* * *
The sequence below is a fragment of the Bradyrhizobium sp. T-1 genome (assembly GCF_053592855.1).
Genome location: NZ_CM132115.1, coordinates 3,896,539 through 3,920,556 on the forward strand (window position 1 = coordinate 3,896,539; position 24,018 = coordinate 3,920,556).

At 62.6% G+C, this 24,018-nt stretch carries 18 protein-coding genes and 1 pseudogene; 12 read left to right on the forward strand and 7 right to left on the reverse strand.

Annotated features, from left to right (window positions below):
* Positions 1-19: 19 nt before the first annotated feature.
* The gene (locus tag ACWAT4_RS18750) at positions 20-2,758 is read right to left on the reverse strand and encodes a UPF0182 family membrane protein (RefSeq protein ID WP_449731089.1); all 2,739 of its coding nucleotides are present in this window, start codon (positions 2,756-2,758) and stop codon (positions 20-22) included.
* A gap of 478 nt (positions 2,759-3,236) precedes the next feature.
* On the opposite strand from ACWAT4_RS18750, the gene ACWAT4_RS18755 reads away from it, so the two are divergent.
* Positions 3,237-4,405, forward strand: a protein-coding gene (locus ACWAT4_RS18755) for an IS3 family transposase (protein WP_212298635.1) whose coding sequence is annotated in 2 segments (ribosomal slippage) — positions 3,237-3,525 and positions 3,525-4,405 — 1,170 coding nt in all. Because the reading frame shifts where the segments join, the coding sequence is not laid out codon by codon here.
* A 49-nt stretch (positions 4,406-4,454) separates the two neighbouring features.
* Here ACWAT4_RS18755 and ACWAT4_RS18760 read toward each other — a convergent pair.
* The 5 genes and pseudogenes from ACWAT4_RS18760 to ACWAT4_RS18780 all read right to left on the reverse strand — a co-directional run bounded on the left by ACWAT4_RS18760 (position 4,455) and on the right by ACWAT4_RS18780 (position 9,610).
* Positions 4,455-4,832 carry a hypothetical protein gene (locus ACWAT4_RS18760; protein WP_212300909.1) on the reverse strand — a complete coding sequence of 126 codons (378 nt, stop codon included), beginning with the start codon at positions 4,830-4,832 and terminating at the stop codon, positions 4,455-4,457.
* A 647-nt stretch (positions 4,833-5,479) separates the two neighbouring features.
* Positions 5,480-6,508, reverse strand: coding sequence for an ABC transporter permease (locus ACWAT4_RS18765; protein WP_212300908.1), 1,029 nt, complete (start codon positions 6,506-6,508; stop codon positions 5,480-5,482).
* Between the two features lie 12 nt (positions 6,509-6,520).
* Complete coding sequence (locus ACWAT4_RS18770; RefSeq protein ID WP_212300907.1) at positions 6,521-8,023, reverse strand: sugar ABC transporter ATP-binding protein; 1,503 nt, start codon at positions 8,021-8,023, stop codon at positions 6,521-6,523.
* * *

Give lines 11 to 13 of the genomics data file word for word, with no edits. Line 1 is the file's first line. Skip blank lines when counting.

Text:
* Here ACWAT4_RS18755 and ACWAT4_RS18760 read toward each other — a convergent pair.
* The 5 genes and pseudogenes from ACWAT4_RS18760 to ACWAT4_RS18780 all read right to left on the reverse strand — a co-directional run bounded on the left by ACWAT4_RS18760 (position 4,455) and on the right by ACWAT4_RS18780 (position 9,610).
* Positions 4,455-4,832 carry a hypothetical protein gene (locus ACWAT4_RS18760; protein WP_212300909.1) on the reverse strand — a complete coding sequence of 126 codons (378 nt, stop codon included), beginning with the start codon at positions 4,830-4,832 and terminating at the stop codon, positions 4,455-4,457.